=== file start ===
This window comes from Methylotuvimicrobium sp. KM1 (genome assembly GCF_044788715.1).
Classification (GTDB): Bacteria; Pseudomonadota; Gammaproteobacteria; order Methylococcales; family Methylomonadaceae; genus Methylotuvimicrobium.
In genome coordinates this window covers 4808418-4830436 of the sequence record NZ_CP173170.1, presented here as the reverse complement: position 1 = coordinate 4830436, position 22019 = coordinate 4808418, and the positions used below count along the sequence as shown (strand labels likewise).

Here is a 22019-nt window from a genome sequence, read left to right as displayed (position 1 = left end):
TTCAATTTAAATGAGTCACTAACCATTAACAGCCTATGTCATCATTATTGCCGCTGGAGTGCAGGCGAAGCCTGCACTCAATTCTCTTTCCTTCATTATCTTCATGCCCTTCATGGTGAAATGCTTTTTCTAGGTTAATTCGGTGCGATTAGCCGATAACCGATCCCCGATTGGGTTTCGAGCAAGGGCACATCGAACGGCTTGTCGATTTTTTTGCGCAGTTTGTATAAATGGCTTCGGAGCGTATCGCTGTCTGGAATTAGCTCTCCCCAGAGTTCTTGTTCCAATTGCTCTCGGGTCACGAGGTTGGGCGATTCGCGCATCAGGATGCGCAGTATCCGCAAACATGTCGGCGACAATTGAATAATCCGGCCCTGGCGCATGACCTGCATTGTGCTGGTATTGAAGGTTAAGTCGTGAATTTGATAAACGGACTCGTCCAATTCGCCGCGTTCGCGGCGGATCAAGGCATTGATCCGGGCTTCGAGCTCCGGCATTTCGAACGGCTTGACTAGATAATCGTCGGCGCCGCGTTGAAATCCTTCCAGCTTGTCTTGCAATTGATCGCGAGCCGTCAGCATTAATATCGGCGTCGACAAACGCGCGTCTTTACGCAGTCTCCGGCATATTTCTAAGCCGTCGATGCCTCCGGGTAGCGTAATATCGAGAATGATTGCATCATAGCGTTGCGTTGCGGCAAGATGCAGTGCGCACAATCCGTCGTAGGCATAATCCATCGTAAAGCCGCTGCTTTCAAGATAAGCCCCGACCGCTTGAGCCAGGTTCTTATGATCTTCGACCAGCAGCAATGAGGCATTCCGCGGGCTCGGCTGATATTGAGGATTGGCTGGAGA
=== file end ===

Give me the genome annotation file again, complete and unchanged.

This window comes from Methylotuvimicrobium sp. KM1 (genome assembly GCF_044788715.1).
Classification (GTDB): Bacteria; Pseudomonadota; Gammaproteobacteria; order Methylococcales; family Methylomonadaceae; genus Methylotuvimicrobium.
In genome coordinates this window covers 4808418-4830436 of the sequence record NZ_CP173170.1, presented here as the reverse complement: position 1 = coordinate 4830436, position 22019 = coordinate 4808418, and the positions used below count along the sequence as shown (strand labels likewise).

Here is a 22019-nt window from a genome sequence, read left to right as displayed (position 1 = left end):
TTCAATTTAAATGAGTCACTAACCATTAACAGCCTATGTCATCATTATTGCCGCTGGAGTGCAGGCGAAGCCTGCACTCAATTCTCTTTCCTTCATTATCTTCATGCCCTTCATGGTGAAATGCTTTTTCTAGGTTAATTCGGTGCGATTAGCCGATAACCGATCCCCGATTGGGTTTCGAGCAAGGGCACATCGAACGGCTTGTCGATTTTTTTGCGCAGTTTGTATAAATGGCTTCGGAGCGTATCGCTGTCTGGAATTAGCTCTCCCCAGAGTTCTTGTTCCAATTGCTCTCGGGTCACGAGGTTGGGCGATTCGCGCATCAGGATGCGCAGTATCCGCAAACATGTCGGCGACAATTGAATAATCCGGCCCTGGCGCATGACCTGCATTGTGCTGGTATTGAAGGTTAAGTCGTGAATTTGATAAACGGACTCGTCCAATTCGCCGCGTTCGCGGCGGATCAAGGCATTGATCCGGGCTTCGAGCTCCGGCATTTCGAACGGCTTGACTAGATAATCGTCGGCGCCGCGTTGAAATCCTTCCAGCTTGTCTTGCAATTGATCGCGAGCCGTCAGCATTAATATCGGCGTCGACAAACGCGCGTCTTTACGCAGTCTCCGGCATATTTCTAAGCCGTCGATGCCTCCGGGTAGCGTAATATCGAGAATGATTGCATCATAGCGTTGCGTTGCGGCAAGATGCAGTGCGCACAATCCGTCGTAGGCATAATCCATCGTAAAGCCGCTGCTTTCAAGATAAGCCCCGACCGCTTGAGCCAGGTTCTTATGATCTTCGACCAGCAGCAATGAGGCATTCCGCGGGCTCGGCTGATATTGAGGATTGGCTGGAGA